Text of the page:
Thursday, March 5, 2009

The Ride Over

Just as she promised, a ferry arrived before I had time to stamp the cold from my feet. I was glad to get on and huddle inside away from the wind. I took a seat near the front, and she settled beside me. Not as close as I would have liked. I stole a quick glance at her as she rummaged about in her bag. She was pretty, but not too pretty. And not much older than me, maybe a year or two. She caught me staring.
"What?" she asked, her blue eyes flashing toward me.
"Nothin'...I was just old are you anyway?" I blurted. My face warmed in the cool night air.
She giggled a little and then looked away. An uncomfortable silence slid between us.
"I'm seventeen," she finally confessed.
I'd been right in guessing our age difference. She was only a year older than me.
"You live by yourself in that house?' I asked. She looked at me again, her face more serious now.
"Marshall, this place isn't like where you are from. We do things differently here," she explained.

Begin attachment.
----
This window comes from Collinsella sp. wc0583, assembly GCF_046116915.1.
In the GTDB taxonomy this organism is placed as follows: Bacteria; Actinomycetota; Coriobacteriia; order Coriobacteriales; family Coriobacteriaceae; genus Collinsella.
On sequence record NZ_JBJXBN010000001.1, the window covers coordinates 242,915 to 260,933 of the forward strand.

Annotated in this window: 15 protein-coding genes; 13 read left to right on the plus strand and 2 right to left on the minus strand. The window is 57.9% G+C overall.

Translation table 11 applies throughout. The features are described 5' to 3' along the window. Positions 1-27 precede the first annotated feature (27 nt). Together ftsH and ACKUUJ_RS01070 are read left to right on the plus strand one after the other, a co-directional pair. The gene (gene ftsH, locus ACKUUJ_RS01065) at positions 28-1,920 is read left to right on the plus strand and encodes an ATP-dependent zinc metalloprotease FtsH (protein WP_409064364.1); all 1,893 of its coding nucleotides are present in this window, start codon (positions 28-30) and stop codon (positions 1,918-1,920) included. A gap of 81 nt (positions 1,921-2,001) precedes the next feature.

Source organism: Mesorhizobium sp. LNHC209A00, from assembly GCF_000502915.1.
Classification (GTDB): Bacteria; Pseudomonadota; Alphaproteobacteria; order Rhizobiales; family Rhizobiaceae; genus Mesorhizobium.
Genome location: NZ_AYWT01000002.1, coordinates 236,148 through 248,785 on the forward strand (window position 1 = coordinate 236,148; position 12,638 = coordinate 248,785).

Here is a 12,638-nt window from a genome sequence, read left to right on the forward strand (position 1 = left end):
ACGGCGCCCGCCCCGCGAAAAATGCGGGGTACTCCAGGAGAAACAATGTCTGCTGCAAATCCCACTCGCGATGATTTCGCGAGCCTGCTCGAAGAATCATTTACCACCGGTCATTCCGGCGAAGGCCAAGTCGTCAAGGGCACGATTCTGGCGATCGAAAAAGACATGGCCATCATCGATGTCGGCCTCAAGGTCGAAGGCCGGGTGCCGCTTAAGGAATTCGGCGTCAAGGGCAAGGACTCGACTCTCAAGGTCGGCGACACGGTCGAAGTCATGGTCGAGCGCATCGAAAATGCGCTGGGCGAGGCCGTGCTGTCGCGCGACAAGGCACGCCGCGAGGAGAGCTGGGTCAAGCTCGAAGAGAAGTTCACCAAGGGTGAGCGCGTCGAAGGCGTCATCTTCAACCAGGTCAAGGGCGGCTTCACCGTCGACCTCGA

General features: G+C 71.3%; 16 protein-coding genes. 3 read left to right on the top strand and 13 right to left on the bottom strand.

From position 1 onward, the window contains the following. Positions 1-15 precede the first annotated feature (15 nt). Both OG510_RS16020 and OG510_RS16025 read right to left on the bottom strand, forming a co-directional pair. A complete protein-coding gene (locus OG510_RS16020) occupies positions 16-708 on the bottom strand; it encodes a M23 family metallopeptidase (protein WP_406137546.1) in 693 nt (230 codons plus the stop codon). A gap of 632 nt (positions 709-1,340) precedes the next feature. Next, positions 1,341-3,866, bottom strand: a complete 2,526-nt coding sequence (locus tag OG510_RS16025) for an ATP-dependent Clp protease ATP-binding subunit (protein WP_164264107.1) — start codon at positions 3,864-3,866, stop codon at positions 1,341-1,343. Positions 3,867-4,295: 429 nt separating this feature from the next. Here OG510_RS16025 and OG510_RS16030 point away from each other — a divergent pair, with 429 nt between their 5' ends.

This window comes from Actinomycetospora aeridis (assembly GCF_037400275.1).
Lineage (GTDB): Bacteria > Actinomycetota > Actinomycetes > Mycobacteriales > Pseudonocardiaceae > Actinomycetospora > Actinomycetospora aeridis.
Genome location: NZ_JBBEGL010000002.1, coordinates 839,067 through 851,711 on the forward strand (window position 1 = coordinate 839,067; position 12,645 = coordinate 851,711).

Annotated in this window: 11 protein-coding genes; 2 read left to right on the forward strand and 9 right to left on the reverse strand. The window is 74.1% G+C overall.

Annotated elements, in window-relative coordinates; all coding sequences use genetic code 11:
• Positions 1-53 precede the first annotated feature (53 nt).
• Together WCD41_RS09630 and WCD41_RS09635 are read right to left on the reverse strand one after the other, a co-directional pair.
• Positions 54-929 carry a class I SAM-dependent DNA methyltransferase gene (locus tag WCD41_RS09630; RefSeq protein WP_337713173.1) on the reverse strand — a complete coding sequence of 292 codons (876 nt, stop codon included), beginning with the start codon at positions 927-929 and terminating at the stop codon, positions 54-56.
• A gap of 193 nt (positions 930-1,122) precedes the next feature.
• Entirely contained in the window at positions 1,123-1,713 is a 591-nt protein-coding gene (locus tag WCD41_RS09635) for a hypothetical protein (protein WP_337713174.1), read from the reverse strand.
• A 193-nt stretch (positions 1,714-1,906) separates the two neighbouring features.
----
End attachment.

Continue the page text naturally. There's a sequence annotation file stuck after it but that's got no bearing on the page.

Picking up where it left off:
"Is that why you're taking me to some strange island in the middle of the night?"
"It's hardly the middle of the night, and yes, partly. Our parents don't hassle the way they do in your world. There's more freedom here. For now, anyway..." Her voice trailed away and she looked away, across to the other side of the boat.
"Where are your parents?" I asked. I watched as her teeth sunk into her lip. She bit down hard and long before answering.
"I don't know where my parents are." 
She turned and spoke the words looking directly into my eyes. Her gaze was hypnotic.
"It's a long story. Not one to start telling tonight. Another time, perhaps," she said, looking away. I felt bad for pushing the point. The look on her face told me I'd stepped over a line. 
"No problem..." I muttered, looking out of the window. 
My mother had been missing for days.  I at least had some small chance of finding her. I tried to imagine not knowing. Not having a single clue.  The thought terrified me.

The ferry pitched through the chop of the water, and the motion threw us off balance. The movement  left us closer together.  I wondered how long since she had seen her parents. I could feel the press of her body against me as she fought beside me, against the swell of the sea. 
"We're nearly there," she said, suddenly standing. I felt a chill whip into the space where she'd been. I got up and followed her to the door. I wanted to know more about her.  I wondered how long she would keep me out in the cold.

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